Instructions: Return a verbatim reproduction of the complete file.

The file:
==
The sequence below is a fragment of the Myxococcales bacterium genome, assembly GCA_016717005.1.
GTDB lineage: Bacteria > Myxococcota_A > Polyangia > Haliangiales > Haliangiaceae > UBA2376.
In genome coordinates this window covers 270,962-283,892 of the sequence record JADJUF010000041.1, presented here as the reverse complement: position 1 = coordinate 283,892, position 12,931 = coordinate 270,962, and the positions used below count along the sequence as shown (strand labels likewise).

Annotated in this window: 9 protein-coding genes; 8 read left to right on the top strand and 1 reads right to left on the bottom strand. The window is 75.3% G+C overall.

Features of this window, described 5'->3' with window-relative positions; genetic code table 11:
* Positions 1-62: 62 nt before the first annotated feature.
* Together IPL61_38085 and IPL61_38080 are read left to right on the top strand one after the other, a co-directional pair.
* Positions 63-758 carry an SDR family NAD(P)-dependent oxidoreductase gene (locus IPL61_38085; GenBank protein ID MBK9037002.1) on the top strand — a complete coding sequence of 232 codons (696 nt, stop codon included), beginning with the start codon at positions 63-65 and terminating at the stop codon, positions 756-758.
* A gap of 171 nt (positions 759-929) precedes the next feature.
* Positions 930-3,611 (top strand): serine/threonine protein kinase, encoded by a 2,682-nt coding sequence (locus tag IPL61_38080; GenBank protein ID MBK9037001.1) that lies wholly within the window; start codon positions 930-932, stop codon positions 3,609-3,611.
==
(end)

The sequence below is a fragment of the Myxococcales bacterium genome, assembly GCA_016717005.1.
GTDB lineage: Bacteria > Myxococcota_A > Polyangia > Haliangiales > Haliangiaceae > UBA2376.
In genome coordinates this window covers 270,962-283,892 of the sequence record JADJUF010000041.1, presented here as the reverse complement: position 1 = coordinate 283,892, position 12,931 = coordinate 270,962, and the positions used below count along the sequence as shown (strand labels likewise).

Annotated in this window: 9 protein-coding genes; 8 read left to right on the top strand and 1 reads right to left on the bottom strand. The window is 75.3% G+C overall.

Features of this window, described 5'->3' with window-relative positions; genetic code table 11:
* Positions 1-62: 62 nt before the first annotated feature.
* Together IPL61_38085 and IPL61_38080 are read left to right on the top strand one after the other, a co-directional pair.
* Positions 63-758 carry an SDR family NAD(P)-dependent oxidoreductase gene (locus IPL61_38085; GenBank protein ID MBK9037002.1) on the top strand — a complete coding sequence of 232 codons (696 nt, stop codon included), beginning with the start codon at positions 63-65 and terminating at the stop codon, positions 756-758.
* A gap of 171 nt (positions 759-929) precedes the next feature.
* Positions 930-3,611 (top strand): serine/threonine protein kinase, encoded by a 2,682-nt coding sequence (locus tag IPL61_38080; GenBank protein ID MBK9037001.1) that lies wholly within the window; start codon positions 930-932, stop codon positions 3,609-3,611.